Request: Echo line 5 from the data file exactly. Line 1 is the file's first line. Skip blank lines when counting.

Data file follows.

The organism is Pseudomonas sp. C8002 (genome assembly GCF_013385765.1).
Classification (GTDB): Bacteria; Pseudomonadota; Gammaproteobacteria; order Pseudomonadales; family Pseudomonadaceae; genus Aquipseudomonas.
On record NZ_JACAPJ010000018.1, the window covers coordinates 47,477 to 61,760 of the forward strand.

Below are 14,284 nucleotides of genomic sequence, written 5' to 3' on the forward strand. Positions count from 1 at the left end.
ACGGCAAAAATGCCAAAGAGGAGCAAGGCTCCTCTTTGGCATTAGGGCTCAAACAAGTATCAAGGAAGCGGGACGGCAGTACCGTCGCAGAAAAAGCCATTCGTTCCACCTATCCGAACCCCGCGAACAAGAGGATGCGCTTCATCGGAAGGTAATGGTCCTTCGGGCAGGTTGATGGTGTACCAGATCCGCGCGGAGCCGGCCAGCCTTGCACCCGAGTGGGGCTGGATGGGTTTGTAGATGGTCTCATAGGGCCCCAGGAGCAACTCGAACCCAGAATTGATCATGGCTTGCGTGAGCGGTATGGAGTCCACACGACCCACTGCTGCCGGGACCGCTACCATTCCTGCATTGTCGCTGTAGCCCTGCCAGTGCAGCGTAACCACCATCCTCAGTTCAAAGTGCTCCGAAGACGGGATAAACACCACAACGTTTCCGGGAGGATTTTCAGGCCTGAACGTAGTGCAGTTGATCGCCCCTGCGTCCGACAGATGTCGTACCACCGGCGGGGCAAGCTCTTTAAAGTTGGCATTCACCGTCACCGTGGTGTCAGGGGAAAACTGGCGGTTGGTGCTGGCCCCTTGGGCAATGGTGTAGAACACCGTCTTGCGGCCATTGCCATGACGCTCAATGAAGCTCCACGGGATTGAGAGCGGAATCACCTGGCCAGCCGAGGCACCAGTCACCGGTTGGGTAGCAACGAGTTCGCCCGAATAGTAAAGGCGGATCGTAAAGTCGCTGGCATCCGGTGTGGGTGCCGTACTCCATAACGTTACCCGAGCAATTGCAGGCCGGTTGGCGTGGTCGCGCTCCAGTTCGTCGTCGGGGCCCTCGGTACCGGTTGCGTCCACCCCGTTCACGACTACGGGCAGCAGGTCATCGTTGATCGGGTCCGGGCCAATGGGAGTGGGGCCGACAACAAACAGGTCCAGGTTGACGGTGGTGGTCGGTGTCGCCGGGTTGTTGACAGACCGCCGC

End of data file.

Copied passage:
ACGGCAAAAATGCCAAAGAGGAGCAAGGCTCCTCTTTGGCATTAGGGCTCAAACAAGTATCAAGGAAGCGGGACGGCAGTACCGTCGCAGAAAAAGCCATTCGTTCCACCTATCCGAACCCCGCGAACAAGAGGATGCGCTTCATCGGAAGGTAATGGTCCTTCGGGCAGGTTGATGGTGTACCAGATCCGCGCGGAGCCGGCCAGCCTTGCACCCGAGTGGGGCTGGATGGGTTTGTAGATGGTCTCATAGGGCCCCAGGAGCAACTCGAACCCAGAATTGATCATGGCTTGCGTGAGCGGTATGGAGTCCACACGACCCACTGCTGCCGGGACCGCTACCATTCCTGCATTGTCGCTGTAGCCCTGCCAGTGCAGCGTAACCACCATCCTCAGTTCAAAGTGCTCCGAAGACGGGATAAACACCACAACGTTTCCGGGAGGATTTTCAGGCCTGAACGTAGTGCAGTTGATCGCCCCTGCGTCCGACAGATGTCGTACCACCGGCGGGGCAAGCTCTTTAAAGTTGGCATTCACCGTCACCGTGGTGTCAGGGGAAAACTGGCGGTTGGTGCTGGCCCCTTGGGCAATGGTGTAGAACACCGTCTTGCGGCCATTGCCATGACGCTCAATGAAGCTCCACGGGATTGAGAGCGGAATCACCTGGCCAGCCGAGGCACCAGTCACCGGTTGGGTAGCAACGAGTTCGCCCGAATAGTAAAGGCGGATCGTAAAGTCGCTGGCATCCGGTGTGGGTGCCGTACTCCATAACGTTACCCGAGCAATTGCAGGCCGGTTGGCGTGGTCGCGCTCCAGTTCGTCGTCGGGGCCCTCGGTACCGGTTGCGTCCACCCCGTTCACGACTACGGGCAGCAGGTCATCGTTGATCGGGTCCGGGCCAATGGGAGTGGGGCCGACAACAAACAGGTCCAGGTTGACGGTGGTGGTCGGTGTCGCCGGGTTGTTGACAGACCGCCGC